Justin Townes Earle
Harlem River Blues
As strong as his first two albums have been, it always seemed as if Justin Townes Earle was holding something back. Earle has been a master of classic country and rockabilly from day one, but it was hard not to suspect that someone as talented as he is could do even more. On his third album, Harlem River Blues, the singer-songwriter proves those suspicions were well-founded, expanding his sound and adding just the tiniest bit of pop sheen without sacrificing the intimacy and sense of timelessness that marked his previous work.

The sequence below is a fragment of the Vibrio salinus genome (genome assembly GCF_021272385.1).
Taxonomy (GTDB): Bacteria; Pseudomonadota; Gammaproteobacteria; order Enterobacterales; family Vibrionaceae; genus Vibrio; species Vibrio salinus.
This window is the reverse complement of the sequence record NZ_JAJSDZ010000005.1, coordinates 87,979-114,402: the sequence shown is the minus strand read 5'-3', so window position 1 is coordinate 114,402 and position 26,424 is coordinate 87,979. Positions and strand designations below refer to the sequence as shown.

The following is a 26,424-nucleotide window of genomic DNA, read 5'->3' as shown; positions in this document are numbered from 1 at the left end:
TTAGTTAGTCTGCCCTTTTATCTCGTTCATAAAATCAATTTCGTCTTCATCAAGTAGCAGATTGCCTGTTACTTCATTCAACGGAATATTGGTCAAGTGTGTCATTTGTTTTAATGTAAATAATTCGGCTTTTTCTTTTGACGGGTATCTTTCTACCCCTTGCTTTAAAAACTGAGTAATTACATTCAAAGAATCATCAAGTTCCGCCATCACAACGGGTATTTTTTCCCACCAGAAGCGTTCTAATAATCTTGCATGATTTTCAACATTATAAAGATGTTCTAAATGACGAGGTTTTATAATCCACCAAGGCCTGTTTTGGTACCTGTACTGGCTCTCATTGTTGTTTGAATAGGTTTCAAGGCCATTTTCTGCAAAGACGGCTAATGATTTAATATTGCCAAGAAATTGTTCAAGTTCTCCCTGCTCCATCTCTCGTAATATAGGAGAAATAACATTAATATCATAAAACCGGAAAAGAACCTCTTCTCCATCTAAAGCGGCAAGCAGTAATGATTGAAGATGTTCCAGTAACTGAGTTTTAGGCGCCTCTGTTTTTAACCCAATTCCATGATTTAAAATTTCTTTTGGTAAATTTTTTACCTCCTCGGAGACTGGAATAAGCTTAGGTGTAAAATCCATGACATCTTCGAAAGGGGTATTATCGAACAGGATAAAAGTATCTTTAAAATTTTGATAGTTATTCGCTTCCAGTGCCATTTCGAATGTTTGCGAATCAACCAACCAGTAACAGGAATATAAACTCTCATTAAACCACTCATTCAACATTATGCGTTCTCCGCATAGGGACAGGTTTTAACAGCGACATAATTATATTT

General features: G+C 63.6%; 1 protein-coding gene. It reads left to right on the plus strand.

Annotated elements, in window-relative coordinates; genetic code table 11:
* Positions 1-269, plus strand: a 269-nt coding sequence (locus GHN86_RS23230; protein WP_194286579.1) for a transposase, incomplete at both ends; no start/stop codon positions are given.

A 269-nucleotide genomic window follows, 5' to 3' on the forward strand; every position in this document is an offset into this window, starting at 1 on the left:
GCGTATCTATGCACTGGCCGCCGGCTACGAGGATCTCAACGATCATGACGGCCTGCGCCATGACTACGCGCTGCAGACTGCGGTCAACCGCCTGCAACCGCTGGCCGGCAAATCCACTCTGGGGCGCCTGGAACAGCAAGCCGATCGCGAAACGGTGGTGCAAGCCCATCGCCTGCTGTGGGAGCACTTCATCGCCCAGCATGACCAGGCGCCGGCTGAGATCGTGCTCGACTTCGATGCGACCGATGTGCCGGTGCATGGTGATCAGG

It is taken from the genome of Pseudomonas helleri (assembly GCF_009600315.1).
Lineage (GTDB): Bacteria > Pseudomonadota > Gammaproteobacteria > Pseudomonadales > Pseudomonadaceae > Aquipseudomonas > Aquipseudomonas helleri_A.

Earle’s growth is most noticeable on “Rogers Park”, a piano ballad with a strong Springsteen influence, “Slippin’ and Slidin’”, which has elements of ‘60s soul, and the gospel-tinged title track. But there are flourishes throughout that show an artist beginning to realize just how great he can be. That’s not to say that Earle is moving away from what got him this far. Harlem River Blues also boasts a Sun Studios-style rave-up (“Move Over Mama”), a country railway ballad, complete with pedal steel (“Working for the MTA”), old-fashioned folk-blues (“Ain’t Waitin’) and classic country that could have come straight from the Hank Williams songbook (“Wanderin’”). It all fits together beautifully, creating one of the year’s best albums.